💡 TIL: Today I learned that there is nothing special about
pkg/ inside of Go projects. It is just like any other sub-package structure you might otherwise define in your project. It just adds an extra part to your imports. I think it’s actually confusing at best and just unnecessary typing and an unnecessary sub-structure. Just keep your packages in the top-level and be done with it 👌
@firstname.lastname@example.org I think many projects largely started using it because of “the standard go project layout” which is not actually endorsed by the go core dev team. I generally advise against it for similar reasons.
@email@example.com Sometimes it feels like a cultural import from the Java world. I work a lot with Kubernetes code and it feels a bit like a bunch of Java devs wrote it. Good Java devs, but Java devs nonetheless.
@firstname.lastname@example.org I HATE Standard Go Project Layout, I have always prefered to structure my program by bounded context.
@email@example.com That’s the thing I really hate the most about programming languages and the communities that that eventually evolve around them. You end up with (as you rightfully point out) with folks from other languages come in and start touting ways to do things that may have made a lot of sense in one language but not necessary another. Standards are great and all, but they also take away the creativity that we all enjoy in this field in the first place. Conventions are better IMO.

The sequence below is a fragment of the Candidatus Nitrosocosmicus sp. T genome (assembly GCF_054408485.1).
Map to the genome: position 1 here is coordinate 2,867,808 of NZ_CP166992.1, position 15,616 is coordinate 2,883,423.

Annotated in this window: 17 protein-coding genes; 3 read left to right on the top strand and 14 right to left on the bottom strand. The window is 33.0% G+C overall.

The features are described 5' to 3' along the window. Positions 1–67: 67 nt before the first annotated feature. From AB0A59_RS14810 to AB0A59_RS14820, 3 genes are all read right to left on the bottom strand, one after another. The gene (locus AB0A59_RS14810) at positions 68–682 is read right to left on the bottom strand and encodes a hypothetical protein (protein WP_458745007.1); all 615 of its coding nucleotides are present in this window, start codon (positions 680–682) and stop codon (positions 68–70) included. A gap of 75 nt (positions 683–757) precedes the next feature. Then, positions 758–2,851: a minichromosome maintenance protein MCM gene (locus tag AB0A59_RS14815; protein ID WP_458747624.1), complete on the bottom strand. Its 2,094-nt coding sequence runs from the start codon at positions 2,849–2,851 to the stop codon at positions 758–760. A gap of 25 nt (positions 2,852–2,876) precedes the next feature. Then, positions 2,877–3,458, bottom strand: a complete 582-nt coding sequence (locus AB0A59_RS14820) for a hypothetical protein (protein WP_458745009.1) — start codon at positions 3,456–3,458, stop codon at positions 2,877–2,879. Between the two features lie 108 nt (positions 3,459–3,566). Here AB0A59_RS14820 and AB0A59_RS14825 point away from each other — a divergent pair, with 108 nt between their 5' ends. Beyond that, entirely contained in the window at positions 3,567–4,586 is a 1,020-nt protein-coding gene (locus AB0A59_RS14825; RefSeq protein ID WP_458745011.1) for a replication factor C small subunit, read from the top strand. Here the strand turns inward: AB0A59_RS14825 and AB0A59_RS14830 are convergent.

@firstname.lastname@example.org. The issue is that (I don’t know why) programmers (often backends) are full of protocol, and they forget the basis of clean code, to pursue their protocol.
@email@example.com I sometimes wonder if this is a breadth of experience problem. I know I did this a lot when I was first starting out. As I’ve learned more programming languages, I have noticed that I’ve gotten better at following each language’s idioms.
@firstname.lastname@example.org Bingo! That’s just it 👌 Idioms.
That’s why you keep hearing about:
Some years ago when I still actively developed in Python i twas:
Zen of Python
Every language has its strengths and weaknesses, like you , I really hate it when the Java or C++ crowd come bring their sillyridiculouss structures to nice languages like Go 😅 (I felt the same way about Python 2.x -> 3.x too, I just couldn’t write Python anymore 😅)
@email@example.com @firstname.lastname@example.org @email@example.com Exactly, you just know what you know. You simply can’t follow a pattern which you haven’t heard of, so you just stick to what you’ve been doing in the past. From my own experience and what I’ve seen from others, it’s getting much better with more experience.
@firstname.lastname@example.org You are right of course ! 👌 but what we’re talking about here I think it’s probably very experienced program is from one language coming to another language so there isn’t much learning the new patterns of such? Anyway 🤷♂️